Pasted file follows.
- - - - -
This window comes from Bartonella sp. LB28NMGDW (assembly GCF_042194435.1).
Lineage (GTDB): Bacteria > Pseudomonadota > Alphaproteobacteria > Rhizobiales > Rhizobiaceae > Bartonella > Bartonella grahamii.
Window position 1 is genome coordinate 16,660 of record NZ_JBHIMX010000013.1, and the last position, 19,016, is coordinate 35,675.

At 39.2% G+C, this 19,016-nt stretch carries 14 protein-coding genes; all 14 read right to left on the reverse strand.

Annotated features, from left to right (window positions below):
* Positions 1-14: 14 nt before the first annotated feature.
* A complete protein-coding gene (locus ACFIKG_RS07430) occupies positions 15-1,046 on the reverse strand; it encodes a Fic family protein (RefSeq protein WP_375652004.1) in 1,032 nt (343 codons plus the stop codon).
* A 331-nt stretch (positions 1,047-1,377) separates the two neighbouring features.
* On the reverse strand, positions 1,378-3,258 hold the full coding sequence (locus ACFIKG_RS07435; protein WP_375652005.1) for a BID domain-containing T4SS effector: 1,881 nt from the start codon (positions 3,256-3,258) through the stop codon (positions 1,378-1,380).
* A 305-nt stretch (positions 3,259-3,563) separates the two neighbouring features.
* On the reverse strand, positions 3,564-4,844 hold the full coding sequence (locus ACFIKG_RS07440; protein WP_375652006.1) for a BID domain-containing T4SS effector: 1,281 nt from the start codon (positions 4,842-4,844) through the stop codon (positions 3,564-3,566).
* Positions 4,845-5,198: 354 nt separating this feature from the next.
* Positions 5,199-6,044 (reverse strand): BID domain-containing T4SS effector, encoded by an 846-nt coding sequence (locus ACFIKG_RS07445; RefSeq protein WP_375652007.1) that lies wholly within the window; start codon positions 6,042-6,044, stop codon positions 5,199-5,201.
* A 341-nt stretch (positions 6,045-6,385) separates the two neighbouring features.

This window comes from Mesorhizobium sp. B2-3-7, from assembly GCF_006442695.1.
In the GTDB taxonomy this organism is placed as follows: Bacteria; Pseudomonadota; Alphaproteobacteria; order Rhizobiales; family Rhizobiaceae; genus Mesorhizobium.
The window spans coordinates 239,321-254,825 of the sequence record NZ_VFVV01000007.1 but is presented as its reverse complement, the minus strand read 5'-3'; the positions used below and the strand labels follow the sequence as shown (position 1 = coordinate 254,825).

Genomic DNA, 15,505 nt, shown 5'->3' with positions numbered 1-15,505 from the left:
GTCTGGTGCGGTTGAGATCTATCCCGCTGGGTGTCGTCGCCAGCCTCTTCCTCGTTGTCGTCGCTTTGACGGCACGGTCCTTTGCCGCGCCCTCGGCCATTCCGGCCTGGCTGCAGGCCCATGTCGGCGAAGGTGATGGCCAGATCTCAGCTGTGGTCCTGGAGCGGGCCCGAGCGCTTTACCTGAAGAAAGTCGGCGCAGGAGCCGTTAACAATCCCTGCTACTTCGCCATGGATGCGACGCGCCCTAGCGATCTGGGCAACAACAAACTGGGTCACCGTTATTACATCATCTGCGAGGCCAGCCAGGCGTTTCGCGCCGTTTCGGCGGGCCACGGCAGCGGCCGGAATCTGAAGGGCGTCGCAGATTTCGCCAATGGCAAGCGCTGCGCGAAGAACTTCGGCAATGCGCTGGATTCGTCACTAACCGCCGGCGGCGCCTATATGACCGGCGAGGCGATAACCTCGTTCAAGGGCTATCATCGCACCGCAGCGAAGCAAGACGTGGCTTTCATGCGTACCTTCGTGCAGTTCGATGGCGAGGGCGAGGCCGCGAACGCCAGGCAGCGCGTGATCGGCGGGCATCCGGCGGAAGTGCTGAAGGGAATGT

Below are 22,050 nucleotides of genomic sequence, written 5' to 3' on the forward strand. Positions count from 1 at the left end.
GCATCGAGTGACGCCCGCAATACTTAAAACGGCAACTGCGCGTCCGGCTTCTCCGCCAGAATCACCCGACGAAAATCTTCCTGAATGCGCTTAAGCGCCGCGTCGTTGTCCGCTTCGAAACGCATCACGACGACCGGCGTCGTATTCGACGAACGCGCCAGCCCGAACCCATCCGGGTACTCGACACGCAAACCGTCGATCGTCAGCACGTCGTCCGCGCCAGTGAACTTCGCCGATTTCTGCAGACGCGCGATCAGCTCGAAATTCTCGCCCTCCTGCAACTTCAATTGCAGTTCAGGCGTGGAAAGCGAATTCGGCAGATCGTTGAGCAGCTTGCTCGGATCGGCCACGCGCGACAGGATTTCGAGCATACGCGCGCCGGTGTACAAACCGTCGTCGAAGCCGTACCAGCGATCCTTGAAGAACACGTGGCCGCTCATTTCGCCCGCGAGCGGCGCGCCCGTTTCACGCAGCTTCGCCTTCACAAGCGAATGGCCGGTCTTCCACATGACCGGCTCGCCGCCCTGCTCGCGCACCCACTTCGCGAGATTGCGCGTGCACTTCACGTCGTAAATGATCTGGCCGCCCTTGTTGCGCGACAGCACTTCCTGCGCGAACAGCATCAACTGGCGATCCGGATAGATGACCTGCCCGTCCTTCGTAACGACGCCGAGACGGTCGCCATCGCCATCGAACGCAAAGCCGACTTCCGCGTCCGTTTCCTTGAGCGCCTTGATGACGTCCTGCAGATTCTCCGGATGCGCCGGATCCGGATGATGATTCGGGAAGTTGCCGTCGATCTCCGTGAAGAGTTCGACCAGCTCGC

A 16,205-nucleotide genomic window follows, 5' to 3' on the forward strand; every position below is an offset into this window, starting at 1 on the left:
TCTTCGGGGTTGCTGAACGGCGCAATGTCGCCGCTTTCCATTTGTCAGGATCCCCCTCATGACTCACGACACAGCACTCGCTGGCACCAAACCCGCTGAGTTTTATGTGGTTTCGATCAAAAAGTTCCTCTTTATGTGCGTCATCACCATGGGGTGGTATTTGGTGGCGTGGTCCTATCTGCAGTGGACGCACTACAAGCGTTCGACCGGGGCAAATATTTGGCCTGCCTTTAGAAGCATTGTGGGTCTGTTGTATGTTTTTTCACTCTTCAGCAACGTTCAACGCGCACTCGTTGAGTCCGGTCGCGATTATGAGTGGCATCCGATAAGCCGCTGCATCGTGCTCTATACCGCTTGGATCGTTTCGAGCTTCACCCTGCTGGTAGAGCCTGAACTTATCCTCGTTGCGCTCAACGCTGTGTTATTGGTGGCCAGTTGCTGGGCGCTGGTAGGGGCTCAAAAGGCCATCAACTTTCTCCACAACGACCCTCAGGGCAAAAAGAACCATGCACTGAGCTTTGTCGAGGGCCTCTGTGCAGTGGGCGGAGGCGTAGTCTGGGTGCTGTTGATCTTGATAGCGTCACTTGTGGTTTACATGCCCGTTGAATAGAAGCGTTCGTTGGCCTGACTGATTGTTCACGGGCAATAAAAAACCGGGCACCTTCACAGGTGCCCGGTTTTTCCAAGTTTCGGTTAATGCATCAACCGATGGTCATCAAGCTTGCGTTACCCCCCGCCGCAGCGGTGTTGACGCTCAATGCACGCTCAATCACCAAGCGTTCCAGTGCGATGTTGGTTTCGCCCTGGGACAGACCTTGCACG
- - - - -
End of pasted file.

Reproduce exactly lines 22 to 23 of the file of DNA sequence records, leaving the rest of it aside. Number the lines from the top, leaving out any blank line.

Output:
A 16,205-nucleotide genomic window follows, 5' to 3' on the forward strand; every position below is an offset into this window, starting at 1 on the left:
TCTTCGGGGTTGCTGAACGGCGCAATGTCGCCGCTTTCCATTTGTCAGGATCCCCCTCATGACTCACGACACAGCACTCGCTGGCACCAAACCCGCTGAGTTTTATGTGGTTTCGATCAAAAAGTTCCTCTTTATGTGCGTCATCACCATGGGGTGGTATTTGGTGGCGTGGTCCTATCTGCAGTGGACGCACTACAAGCGTTCGACCGGGGCAAATATTTGGCCTGCCTTTAGAAGCATTGTGGGTCTGTTGTATGTTTTTTCACTCTTCAGCAACGTTCAACGCGCACTCGTTGAGTCCGGTCGCGATTATGAGTGGCATCCGATAAGCCGCTGCATCGTGCTCTATACCGCTTGGATCGTTTCGAGCTTCACCCTGCTGGTAGAGCCTGAACTTATCCTCGTTGCGCTCAACGCTGTGTTATTGGTGGCCAGTTGCTGGGCGCTGGTAGGGGCTCAAAAGGCCATCAACTTTCTCCACAACGACCCTCAGGGCAAAAAGAACCATGCACTGAGCTTTGTCGAGGGCCTCTGTGCAGTGGGCGGAGGCGTAGTCTGGGTGCTGTTGATCTTGATAGCGTCACTTGTGGTTTACATGCCCGTTGAATAGAAGCGTTCGTTGGCCTGACTGATTGTTCACGGGCAATAAAAAACCGGGCACCTTCACAGGTGCCCGGTTTTTCCAAGTTTCGGTTAATGCATCAACCGATGGTCATCAAGCTTGCGTTACCCCCCGCCGCAGCGGTGTTGACGCTCAATGCACGCTCAATCACCAAGCGTTCCAGTGCGATGTTGGTTTCGCCCTGGGACAGACCTTGCACG